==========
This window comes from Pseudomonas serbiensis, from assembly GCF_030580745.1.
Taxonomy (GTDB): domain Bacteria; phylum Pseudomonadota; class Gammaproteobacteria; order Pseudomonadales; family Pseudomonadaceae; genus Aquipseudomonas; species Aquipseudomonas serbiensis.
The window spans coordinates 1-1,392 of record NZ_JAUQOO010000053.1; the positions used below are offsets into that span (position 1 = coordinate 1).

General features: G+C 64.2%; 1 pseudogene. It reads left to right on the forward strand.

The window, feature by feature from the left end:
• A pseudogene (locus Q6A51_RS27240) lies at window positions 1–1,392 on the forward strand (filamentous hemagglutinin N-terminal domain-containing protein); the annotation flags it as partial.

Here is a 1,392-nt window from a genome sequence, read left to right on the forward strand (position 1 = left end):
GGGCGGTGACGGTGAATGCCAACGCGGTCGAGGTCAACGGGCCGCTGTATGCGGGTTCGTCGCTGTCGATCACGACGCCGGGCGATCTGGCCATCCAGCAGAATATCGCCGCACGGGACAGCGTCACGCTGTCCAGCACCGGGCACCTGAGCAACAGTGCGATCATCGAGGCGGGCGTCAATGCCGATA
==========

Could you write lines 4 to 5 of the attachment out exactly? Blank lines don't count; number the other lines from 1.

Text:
General features: G+C 64.2%; 1 pseudogene. It reads left to right on the forward strand.

The window, feature by feature from the left end: